|Collection||Byzantine Research Fund|
Weir Schultz, Mr Robert
Barnsley, Mr Sidney Howard
|Scope and Content||Section of the floor pavement in front of the holy bema (mosaic-marble opus sectile). Further annotation in pencil survives.|
|Further information||The church of the Metamorphosis at Sagmata (dedicated to the Transfiguration of Christ) was the katholikon of the monastic complex founded by Hagios Klemes the Stylite (d. after 1135) on Sagmation Mountain east of Thebes.
The church, which is of the tetrastyle cross-in-square type with independent three-part holy bema attached to the east, must have been erected before or soon after the saint’s death. Worth noting in the exterior decoration of the building are the large stone crosses along the base of the walls as well as the almost complete absence of ornamental brick inserts: these almost exclusively decorate the upper courses in the main apse.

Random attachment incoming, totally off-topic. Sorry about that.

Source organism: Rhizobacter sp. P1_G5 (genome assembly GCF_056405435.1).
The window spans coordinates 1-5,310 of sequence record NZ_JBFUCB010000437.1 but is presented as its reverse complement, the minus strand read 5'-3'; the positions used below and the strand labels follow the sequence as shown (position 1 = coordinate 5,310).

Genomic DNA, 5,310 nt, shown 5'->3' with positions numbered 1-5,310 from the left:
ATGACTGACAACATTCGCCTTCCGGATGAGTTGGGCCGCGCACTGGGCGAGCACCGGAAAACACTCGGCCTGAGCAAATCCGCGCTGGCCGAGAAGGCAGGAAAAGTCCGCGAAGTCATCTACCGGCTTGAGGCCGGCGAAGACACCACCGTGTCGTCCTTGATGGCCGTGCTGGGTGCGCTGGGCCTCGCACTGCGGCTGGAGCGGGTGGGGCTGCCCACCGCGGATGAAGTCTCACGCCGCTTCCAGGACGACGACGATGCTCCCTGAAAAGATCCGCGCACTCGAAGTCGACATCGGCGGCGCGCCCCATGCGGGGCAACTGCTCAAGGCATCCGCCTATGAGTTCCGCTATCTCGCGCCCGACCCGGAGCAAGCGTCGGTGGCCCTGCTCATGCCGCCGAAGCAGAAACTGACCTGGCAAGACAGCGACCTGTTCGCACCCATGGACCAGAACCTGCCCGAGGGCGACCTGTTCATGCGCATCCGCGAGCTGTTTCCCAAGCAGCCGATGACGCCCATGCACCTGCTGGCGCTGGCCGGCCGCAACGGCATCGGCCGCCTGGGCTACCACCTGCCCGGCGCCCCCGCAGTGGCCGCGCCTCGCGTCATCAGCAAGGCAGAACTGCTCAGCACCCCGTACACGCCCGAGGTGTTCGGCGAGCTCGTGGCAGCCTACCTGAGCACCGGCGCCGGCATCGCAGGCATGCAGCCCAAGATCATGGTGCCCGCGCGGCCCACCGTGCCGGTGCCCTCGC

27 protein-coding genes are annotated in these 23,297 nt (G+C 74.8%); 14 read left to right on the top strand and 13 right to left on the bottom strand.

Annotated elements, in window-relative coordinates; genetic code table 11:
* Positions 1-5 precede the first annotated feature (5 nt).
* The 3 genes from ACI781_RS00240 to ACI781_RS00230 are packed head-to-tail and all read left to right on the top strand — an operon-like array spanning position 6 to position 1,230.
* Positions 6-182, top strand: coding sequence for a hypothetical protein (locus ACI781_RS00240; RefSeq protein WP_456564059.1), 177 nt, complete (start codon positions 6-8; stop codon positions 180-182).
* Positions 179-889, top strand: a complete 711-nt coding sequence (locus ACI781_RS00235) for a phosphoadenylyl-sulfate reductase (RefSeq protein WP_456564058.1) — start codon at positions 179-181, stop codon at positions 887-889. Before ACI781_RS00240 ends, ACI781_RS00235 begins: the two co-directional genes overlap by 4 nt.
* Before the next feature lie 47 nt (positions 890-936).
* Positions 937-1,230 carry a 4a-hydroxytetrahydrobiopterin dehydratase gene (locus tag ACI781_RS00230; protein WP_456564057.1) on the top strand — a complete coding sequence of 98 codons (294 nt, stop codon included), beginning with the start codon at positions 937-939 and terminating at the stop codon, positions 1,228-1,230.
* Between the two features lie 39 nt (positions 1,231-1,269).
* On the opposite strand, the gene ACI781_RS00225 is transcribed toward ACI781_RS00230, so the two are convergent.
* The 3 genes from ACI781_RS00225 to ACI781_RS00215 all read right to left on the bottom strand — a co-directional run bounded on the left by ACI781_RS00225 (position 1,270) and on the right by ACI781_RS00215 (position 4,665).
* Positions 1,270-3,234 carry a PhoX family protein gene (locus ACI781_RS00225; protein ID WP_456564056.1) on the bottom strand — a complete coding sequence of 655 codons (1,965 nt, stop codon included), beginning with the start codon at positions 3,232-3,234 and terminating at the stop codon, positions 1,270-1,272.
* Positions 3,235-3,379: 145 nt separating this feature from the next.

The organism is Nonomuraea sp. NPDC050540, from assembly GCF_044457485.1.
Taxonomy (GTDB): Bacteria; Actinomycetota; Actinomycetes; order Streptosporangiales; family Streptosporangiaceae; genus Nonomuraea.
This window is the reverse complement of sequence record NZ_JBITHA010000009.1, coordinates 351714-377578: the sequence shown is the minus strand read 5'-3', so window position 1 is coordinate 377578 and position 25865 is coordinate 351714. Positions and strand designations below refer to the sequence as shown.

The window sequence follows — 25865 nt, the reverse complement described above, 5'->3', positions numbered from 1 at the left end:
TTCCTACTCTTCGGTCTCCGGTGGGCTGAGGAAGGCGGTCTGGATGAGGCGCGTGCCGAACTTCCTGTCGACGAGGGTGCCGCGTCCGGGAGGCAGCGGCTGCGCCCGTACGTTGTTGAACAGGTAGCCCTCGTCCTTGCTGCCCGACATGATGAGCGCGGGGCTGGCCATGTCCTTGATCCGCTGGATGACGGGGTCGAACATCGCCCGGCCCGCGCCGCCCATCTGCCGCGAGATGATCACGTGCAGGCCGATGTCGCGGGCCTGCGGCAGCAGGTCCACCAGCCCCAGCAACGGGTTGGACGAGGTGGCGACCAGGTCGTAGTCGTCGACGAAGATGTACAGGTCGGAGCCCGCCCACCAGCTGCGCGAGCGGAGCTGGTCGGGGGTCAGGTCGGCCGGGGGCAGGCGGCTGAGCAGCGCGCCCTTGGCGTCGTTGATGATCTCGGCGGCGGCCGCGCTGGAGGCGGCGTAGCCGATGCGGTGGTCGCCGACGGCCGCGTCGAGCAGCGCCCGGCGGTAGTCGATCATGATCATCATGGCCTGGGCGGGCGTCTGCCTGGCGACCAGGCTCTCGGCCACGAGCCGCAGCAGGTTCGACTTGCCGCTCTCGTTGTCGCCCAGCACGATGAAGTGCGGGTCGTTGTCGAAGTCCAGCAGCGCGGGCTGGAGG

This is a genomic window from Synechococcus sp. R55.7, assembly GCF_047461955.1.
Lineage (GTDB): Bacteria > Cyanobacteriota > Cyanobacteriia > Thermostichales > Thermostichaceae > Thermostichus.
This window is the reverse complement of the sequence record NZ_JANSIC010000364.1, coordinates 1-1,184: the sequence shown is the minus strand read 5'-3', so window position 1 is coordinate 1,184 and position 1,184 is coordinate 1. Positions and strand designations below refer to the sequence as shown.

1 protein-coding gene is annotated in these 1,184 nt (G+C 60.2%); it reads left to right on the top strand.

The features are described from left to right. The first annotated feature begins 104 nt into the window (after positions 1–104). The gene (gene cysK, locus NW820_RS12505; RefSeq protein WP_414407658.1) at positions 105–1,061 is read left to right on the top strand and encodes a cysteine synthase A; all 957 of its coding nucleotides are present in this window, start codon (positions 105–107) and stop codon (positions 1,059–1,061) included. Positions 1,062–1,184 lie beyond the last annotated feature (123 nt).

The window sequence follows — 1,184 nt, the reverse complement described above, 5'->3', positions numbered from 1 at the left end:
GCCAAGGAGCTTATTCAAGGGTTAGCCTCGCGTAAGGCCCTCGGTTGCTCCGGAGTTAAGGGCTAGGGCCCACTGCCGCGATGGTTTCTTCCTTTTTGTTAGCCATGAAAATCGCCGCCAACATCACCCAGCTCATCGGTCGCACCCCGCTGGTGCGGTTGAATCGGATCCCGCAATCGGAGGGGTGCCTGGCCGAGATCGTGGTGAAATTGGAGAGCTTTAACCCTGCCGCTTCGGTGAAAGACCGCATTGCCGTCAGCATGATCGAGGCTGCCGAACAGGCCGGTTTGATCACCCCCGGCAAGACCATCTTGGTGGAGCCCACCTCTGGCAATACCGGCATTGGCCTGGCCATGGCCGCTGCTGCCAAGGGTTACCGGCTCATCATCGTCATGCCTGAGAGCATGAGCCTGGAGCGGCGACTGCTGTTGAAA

The dentil friezes, one of the most characteristic features of the middle-Byzantine, Greek-mainland church walling, have been replaced in the monument by porous cornices. The exo-narthex is a post-Byzantine (15th or 16th c.) addition. The dome of the church collapsed in 1914 and for a while was replaced by a roof. The whole building was extensively restored in the 17th century. Only fragments of the original marble templon of the church have survived and the marble opus sectile on the floor is particularly impressive.